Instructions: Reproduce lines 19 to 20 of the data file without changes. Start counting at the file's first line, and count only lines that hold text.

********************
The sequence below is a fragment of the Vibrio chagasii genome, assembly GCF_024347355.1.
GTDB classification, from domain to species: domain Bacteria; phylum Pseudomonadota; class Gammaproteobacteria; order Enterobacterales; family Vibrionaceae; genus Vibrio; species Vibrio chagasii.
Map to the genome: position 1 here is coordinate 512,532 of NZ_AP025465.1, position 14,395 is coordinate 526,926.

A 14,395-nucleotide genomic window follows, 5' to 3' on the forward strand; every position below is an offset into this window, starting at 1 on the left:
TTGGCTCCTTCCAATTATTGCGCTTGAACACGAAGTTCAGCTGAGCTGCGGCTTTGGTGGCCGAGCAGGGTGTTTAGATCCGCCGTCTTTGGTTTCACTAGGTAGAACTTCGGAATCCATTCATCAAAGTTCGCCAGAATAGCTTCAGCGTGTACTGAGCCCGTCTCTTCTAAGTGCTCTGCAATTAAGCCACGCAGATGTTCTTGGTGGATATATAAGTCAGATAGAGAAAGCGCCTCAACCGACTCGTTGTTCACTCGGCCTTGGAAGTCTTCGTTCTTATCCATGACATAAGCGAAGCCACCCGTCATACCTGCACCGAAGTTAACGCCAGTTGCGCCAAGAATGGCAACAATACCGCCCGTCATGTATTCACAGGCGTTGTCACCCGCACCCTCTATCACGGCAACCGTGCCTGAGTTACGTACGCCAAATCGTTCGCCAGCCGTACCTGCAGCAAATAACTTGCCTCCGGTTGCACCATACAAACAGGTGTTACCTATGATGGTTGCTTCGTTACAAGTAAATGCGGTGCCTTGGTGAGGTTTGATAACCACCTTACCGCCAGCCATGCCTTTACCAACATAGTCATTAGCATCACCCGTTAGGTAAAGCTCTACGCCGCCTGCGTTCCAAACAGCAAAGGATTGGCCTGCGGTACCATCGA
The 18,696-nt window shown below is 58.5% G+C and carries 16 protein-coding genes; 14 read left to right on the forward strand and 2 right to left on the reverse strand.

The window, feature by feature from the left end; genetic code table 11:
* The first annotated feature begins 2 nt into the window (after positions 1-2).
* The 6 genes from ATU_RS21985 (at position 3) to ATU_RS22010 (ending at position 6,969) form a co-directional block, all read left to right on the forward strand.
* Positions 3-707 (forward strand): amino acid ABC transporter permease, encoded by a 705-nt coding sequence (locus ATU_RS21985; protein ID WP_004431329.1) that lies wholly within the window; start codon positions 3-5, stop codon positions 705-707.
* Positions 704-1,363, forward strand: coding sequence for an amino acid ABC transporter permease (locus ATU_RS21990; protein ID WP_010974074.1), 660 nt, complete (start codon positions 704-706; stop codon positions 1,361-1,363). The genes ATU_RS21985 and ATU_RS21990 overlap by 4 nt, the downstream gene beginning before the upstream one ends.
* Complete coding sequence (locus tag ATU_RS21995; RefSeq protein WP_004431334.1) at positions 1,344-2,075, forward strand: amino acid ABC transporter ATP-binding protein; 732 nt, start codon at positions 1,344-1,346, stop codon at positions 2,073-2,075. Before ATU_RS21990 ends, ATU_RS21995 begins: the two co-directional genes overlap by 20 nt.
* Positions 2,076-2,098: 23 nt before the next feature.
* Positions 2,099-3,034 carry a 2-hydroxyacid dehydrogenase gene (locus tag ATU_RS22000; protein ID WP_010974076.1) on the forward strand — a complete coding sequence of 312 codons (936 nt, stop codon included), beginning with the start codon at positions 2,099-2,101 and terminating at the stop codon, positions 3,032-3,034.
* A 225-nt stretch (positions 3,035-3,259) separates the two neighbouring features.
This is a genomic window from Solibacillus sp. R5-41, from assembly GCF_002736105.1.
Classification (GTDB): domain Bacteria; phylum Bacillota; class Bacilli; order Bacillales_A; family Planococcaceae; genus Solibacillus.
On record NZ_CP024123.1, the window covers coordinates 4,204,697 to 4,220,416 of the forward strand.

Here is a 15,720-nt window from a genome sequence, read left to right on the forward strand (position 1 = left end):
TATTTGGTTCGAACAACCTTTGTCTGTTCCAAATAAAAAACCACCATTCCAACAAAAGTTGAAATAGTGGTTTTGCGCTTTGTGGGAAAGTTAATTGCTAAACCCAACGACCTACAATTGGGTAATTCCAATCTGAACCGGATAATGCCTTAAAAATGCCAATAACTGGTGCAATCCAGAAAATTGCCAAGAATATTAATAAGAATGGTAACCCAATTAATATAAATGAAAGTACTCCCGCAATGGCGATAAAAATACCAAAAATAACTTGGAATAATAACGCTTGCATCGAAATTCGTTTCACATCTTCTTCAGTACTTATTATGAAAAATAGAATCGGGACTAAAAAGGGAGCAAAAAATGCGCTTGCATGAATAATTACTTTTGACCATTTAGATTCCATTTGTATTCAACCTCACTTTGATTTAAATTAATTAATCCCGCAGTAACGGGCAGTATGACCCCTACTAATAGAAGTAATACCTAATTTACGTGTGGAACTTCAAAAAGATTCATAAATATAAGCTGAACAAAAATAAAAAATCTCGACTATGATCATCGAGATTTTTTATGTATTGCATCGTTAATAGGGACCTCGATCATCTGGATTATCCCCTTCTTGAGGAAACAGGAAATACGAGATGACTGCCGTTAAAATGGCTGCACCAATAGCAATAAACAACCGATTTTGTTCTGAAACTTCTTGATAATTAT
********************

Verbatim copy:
Here is a 15,720-nt window from a genome sequence, read left to right on the forward strand (position 1 = left end):
TATTTGGTTCGAACAACCTTTGTCTGTTCCAAATAAAAAACCACCATTCCAACAAAAGTTGAAATAGTGGTTTTGCGCTTTGTGGGAAAGTTAATTGCTAAACCCAACGACCTACAATTGGGTAATTCCAATCTGAACCGGATAATGCCTTAAAAATGCCAATAACTGGTGCAATCCAGAAAATTGCCAAGAATATTAATAAGAATGGTAACCCAATTAATATAAATGAAAGTACTCCCGCAATGGCGATAAAAATACCAAAAATAACTTGGAATAATAACGCTTGCATCGAAATTCGTTTCACATCTTCTTCAGTACTTATTATGAAAAATAGAATCGGGACTAAAAAGGGAGCAAAAAATGCGCTTGCATGAATAATTACTTTTGACCATTTAGATTCCATTTGTATTCAACCTCACTTTGATTTAAATTAATTAATCCCGCAGTAACGGGCAGTATGACCCCTACTAATAGAAGTAATACCTAATTTACGTGTGGAACTTCAAAAAGATTCATAAATATAAGCTGAACAAAAATAAAAAATCTCGACTATGATCATCGAGATTTTTTATGTATTGCATCGTTAATAGGGACCTCGATCATCTGGATTATCCCCTTCTTGAGGAAACAGGAAATACGAGATGACTGCCGTTAAAATGGCTGCACCAATAGCAATAAACAACCGATTTTGTTCTGAAACTTCTTGATAATTAT